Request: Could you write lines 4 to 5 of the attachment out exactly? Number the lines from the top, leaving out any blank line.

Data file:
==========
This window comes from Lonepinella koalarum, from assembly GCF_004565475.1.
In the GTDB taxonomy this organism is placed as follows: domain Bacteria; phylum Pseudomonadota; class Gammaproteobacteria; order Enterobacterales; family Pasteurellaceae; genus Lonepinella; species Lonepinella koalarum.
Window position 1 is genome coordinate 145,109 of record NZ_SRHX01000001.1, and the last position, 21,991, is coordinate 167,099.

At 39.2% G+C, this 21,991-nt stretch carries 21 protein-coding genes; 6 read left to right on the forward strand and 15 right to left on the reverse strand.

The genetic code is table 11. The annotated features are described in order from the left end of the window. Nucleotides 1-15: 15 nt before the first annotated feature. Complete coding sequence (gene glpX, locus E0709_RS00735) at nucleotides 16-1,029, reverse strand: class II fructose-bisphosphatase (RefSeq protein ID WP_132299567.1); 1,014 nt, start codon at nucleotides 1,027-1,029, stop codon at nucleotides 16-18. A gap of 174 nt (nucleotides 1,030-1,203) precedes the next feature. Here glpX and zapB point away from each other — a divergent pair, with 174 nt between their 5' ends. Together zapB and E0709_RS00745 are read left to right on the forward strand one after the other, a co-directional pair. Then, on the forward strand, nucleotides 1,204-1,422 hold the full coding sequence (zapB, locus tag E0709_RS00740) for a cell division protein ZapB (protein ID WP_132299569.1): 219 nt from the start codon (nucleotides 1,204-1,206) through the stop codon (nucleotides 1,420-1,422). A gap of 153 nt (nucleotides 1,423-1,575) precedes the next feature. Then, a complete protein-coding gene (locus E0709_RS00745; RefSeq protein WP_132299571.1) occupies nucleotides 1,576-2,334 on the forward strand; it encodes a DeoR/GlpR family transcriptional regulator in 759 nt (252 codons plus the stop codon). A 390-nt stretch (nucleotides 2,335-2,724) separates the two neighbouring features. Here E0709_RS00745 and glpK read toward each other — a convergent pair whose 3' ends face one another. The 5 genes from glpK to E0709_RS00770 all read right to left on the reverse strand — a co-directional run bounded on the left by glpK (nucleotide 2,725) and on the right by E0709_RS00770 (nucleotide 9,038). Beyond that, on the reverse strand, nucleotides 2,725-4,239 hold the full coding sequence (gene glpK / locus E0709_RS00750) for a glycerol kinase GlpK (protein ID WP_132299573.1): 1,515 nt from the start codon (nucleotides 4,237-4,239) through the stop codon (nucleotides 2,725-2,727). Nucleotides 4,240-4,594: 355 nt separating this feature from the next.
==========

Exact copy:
At 39.2% G+C, this 21,991-nt stretch carries 21 protein-coding genes; 6 read left to right on the forward strand and 15 right to left on the reverse strand.

The genetic code is table 11. The annotated features are described in order from the left end of the window. Nucleotides 1-15: 15 nt before the first annotated feature. Complete coding sequence (gene glpX, locus E0709_RS00735) at nucleotides 16-1,029, reverse strand: class II fructose-bisphosphatase (RefSeq protein ID WP_132299567.1); 1,014 nt, start codon at nucleotides 1,027-1,029, stop codon at nucleotides 16-18. A gap of 174 nt (nucleotides 1,030-1,203) precedes the next feature. Here glpX and zapB point away from each other — a divergent pair, with 174 nt between their 5' ends. Together zapB and E0709_RS00745 are read left to right on the forward strand one after the other, a co-directional pair. Then, on the forward strand, nucleotides 1,204-1,422 hold the full coding sequence (zapB, locus tag E0709_RS00740) for a cell division protein ZapB (protein ID WP_132299569.1): 219 nt from the start codon (nucleotides 1,204-1,206) through the stop codon (nucleotides 1,420-1,422). A gap of 153 nt (nucleotides 1,423-1,575) precedes the next feature. Then, a complete protein-coding gene (locus E0709_RS00745; RefSeq protein WP_132299571.1) occupies nucleotides 1,576-2,334 on the forward strand; it encodes a DeoR/GlpR family transcriptional regulator in 759 nt (252 codons plus the stop codon). A 390-nt stretch (nucleotides 2,335-2,724) separates the two neighbouring features. Here E0709_RS00745 and glpK read toward each other — a convergent pair whose 3' ends face one another. The 5 genes from glpK to E0709_RS00770 all read right to left on the reverse strand — a co-directional run bounded on the left by glpK (nucleotide 2,725) and on the right by E0709_RS00770 (nucleotide 9,038). Beyond that, on the reverse strand, nucleotides 2,725-4,239 hold the full coding sequence (gene glpK / locus E0709_RS00750) for a glycerol kinase GlpK (protein ID WP_132299573.1): 1,515 nt from the start codon (nucleotides 4,237-4,239) through the stop codon (nucleotides 2,725-2,727). Nucleotides 4,240-4,594: 355 nt separating this feature from the next.